Preferably current 2nd or 3rd year MIT undergraduates that have some prior experience and/or interest in PDE numerical methods and/or plasmas. To apply, please send a short resume/background info to Lee Strobel (e-mail below). Please note this position is only available to MIT undergraduatesother applicants will not be considered.

  • Students who may apply: Sophomores, Juniors (MIT undergraduates)
  • Compensation: Apply to direct-UROP funding:
  • Projection Duration: Summer 2024

For more information or to apply, contact: Lee Strobel (direct supervisor). The faculty supervisor is Professor Carmen Guerra-Garcia (

Affiliated Lab/Research Group: Astrodynamics, Space Robotics, and Controls Lab (ARCLab) 

The Satellite Pattern-of-Life Identification Challenge tackles the urgent need for more efficient and accurate tracking and orbit prediction capabilities for active satellites in the increasingly crowded near-Earth space environment. The UROP will work with challenge organizers to analyze on-orbit behaviors and label specific attributes of satellites’ observed patterns-of-life.

As space activities expand, the demand for advanced technologies to monitor and manage satellite behavior becomes paramount. The challenge aims to provide a solution by tasking participants with developing cutting-edge AI algorithms for automated satellite pattern-of-life characterization using astrometric time-series data. Satellite Patterns of Life (PoLs) describe on-orbit behavior composed of sequences of both natural and non-natural behavioral modes. Throughout the operational lifetimes of Geostationary Earth Orbit (GEO) satellites, operators issue commands to place them in various behavioral modes, from station-keeping to longitudinal shifts and end-of-life behaviors. The UROP will learn how to identify these patterns and changes in satellite behavior and will become familiar with common types of satellite propulsion in order to label PoLs within astrometric time-series data. Once characterized with PoL labels, this data will be used to evaluate the AI algorithms submitted by challenge competitors.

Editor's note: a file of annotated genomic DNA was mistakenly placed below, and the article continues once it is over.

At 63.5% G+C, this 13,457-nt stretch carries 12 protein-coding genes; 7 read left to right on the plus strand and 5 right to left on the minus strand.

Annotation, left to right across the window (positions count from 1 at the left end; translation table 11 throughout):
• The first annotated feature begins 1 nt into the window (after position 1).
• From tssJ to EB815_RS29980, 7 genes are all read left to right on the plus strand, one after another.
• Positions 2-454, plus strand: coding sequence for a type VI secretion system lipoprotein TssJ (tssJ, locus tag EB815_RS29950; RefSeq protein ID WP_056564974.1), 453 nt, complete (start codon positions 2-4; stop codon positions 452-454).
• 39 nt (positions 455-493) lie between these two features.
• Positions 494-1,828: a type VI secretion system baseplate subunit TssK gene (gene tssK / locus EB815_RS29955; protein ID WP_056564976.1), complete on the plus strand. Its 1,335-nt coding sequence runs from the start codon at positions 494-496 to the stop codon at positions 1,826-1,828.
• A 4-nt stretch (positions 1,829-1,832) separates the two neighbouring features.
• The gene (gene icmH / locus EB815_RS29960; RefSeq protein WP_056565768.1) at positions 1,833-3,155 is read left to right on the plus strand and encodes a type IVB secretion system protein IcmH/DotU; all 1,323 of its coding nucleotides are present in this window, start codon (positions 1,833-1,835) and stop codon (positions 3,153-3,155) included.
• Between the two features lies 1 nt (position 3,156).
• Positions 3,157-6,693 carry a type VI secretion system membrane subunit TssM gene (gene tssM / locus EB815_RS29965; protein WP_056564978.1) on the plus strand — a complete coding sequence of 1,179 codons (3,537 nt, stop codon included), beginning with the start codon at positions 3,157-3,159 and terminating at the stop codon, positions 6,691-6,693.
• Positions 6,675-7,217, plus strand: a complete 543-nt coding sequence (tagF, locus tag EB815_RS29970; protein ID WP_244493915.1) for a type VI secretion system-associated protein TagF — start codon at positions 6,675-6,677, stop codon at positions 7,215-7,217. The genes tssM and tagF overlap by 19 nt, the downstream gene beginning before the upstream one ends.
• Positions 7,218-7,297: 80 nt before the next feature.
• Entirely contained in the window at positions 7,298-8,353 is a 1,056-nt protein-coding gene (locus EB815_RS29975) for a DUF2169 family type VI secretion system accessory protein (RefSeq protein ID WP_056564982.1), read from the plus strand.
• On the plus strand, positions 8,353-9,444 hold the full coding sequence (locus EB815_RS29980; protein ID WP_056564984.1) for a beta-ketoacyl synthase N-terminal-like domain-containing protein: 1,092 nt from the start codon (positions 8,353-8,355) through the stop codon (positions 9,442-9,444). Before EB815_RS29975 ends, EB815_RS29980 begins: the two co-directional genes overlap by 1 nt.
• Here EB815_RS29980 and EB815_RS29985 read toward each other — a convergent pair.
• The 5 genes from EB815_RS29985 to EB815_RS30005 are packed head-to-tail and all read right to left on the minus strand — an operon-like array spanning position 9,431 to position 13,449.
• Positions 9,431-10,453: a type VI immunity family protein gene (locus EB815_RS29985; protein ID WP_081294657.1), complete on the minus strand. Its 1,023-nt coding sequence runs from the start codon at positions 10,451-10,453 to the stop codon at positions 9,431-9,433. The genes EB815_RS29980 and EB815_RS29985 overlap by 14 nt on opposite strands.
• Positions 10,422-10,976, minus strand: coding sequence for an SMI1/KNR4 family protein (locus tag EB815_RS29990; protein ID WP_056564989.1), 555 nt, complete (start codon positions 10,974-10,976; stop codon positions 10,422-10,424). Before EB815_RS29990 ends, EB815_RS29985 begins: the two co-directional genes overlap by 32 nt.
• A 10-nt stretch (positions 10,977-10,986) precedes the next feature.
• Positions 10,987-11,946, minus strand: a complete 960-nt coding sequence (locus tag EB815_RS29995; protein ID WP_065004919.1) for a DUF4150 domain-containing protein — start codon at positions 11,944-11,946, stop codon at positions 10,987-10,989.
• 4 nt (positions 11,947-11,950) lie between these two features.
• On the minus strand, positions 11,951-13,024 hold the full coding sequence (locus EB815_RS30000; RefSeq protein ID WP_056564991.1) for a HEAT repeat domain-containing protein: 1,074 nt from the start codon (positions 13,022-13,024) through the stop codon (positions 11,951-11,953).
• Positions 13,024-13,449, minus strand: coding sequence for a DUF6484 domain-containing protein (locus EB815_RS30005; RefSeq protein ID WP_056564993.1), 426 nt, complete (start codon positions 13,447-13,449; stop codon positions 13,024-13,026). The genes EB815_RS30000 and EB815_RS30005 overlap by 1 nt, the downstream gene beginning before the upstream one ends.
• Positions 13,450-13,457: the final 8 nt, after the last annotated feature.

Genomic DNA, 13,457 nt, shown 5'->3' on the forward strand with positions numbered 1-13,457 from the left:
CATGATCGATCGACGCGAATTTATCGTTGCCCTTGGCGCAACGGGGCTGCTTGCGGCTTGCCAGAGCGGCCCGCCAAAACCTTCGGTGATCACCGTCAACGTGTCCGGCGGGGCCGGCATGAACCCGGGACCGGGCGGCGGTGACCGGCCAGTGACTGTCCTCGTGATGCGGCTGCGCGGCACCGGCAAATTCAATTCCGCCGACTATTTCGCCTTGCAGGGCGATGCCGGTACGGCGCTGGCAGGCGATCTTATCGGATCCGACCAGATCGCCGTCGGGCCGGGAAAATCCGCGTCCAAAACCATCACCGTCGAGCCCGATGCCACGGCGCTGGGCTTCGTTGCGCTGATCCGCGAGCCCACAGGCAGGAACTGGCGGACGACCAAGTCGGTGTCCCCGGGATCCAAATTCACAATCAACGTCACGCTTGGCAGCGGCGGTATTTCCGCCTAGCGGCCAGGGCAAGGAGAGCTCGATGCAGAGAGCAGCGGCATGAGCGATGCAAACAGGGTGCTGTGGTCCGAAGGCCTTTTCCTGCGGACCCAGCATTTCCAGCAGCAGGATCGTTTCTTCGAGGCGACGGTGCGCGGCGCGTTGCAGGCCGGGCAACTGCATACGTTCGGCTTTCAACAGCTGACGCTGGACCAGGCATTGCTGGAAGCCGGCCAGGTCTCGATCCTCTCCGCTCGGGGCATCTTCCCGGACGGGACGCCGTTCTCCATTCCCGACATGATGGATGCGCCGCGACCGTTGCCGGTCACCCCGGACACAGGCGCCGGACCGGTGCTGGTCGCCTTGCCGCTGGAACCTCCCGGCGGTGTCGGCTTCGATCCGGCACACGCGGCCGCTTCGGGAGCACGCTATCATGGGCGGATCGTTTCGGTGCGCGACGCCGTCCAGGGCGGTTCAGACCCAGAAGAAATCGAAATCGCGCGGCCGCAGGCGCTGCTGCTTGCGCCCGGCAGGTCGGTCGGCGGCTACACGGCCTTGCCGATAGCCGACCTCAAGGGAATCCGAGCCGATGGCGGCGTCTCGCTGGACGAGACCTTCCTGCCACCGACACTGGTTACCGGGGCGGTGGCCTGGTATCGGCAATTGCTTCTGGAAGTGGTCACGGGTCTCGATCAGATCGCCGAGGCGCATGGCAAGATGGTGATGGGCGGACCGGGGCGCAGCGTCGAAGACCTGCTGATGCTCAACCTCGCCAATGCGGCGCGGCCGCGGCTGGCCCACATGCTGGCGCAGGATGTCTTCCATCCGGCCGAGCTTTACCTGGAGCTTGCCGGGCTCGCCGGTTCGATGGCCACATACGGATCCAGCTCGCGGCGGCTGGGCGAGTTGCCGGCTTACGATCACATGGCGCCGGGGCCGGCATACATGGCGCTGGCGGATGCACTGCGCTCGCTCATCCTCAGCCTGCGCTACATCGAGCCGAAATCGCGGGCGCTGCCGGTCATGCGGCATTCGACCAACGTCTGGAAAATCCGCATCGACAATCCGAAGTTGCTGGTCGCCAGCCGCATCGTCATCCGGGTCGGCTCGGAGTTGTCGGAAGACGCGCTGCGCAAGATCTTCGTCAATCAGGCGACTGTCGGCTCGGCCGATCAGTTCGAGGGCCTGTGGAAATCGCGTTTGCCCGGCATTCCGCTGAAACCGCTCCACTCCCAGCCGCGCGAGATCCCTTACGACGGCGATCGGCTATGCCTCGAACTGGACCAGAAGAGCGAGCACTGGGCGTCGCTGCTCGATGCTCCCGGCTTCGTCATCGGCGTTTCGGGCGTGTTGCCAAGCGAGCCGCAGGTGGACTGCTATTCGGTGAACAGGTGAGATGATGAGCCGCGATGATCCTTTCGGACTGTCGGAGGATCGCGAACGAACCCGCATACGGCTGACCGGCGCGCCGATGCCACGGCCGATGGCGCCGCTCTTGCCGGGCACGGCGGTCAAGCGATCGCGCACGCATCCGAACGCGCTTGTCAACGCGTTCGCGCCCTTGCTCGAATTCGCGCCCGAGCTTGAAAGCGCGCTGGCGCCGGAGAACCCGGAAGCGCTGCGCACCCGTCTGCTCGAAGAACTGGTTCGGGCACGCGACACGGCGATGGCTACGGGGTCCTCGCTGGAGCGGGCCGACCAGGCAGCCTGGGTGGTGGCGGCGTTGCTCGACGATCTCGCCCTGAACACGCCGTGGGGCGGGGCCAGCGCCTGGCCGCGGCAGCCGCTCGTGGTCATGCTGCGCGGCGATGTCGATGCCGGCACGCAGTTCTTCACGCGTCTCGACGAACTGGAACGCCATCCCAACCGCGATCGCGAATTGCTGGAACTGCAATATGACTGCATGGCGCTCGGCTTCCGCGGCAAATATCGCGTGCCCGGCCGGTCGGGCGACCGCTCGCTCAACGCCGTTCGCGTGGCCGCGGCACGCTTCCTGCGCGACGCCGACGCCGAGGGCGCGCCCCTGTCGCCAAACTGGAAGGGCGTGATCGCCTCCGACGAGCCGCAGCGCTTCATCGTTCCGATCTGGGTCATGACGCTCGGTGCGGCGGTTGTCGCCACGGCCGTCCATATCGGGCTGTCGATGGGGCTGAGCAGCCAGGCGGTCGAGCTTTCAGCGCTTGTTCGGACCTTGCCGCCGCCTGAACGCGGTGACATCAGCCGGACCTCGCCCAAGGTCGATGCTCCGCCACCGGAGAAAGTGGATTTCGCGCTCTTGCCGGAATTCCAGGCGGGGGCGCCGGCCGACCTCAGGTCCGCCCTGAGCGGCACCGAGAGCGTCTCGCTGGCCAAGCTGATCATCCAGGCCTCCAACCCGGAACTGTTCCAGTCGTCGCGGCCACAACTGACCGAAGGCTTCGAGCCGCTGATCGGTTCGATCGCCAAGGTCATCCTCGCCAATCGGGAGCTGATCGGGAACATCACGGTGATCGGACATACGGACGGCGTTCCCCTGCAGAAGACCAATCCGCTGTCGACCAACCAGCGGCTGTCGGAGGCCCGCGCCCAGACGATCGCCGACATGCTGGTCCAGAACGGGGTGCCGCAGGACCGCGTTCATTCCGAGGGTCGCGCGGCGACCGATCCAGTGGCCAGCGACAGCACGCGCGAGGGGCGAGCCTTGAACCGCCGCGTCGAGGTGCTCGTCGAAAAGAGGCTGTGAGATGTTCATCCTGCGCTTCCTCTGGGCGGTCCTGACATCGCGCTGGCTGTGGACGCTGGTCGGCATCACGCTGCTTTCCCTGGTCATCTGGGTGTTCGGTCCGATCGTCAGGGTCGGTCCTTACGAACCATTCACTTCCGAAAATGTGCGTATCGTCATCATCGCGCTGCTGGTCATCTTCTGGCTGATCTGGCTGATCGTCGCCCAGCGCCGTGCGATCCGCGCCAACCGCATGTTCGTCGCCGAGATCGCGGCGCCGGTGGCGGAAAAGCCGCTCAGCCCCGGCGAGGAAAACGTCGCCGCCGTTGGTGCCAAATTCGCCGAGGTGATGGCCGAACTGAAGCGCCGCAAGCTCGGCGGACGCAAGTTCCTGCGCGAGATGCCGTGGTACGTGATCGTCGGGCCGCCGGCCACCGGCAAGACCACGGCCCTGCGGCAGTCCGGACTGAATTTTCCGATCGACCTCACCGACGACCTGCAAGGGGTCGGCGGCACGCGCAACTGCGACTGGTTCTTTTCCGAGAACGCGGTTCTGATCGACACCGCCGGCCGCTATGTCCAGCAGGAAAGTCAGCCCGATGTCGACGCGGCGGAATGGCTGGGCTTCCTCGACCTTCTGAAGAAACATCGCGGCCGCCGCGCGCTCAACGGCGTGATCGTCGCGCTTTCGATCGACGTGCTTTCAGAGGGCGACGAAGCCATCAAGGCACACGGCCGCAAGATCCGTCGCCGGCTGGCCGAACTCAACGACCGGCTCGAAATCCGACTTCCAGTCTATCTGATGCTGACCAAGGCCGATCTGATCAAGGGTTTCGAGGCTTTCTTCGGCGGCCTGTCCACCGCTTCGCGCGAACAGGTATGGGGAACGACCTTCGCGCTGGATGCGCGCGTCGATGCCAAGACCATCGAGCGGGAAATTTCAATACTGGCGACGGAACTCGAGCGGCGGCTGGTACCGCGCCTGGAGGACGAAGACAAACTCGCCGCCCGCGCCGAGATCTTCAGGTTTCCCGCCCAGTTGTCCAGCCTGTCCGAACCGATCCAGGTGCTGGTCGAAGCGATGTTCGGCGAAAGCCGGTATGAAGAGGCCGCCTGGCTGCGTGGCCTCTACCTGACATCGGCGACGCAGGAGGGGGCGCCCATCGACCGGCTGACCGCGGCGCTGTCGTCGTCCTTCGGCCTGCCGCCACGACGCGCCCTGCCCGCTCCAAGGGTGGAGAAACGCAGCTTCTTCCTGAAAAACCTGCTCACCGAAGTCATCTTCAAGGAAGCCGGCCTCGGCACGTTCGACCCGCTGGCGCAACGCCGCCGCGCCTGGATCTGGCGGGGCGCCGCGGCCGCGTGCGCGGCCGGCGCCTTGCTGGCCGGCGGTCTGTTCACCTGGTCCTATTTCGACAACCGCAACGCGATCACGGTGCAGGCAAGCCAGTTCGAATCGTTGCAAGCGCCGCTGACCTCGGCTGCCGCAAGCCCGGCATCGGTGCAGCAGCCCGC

Preferred, but not necessary qualifications:
– Familiarity with Python programming
– Familiarity with orbit propagation and/or spacecraft dynamics
– Interest in space traffic management, satellite operations, and/or satellite propulsion

  • Students who may apply: First Years, Sophomores, Juniors, Seniors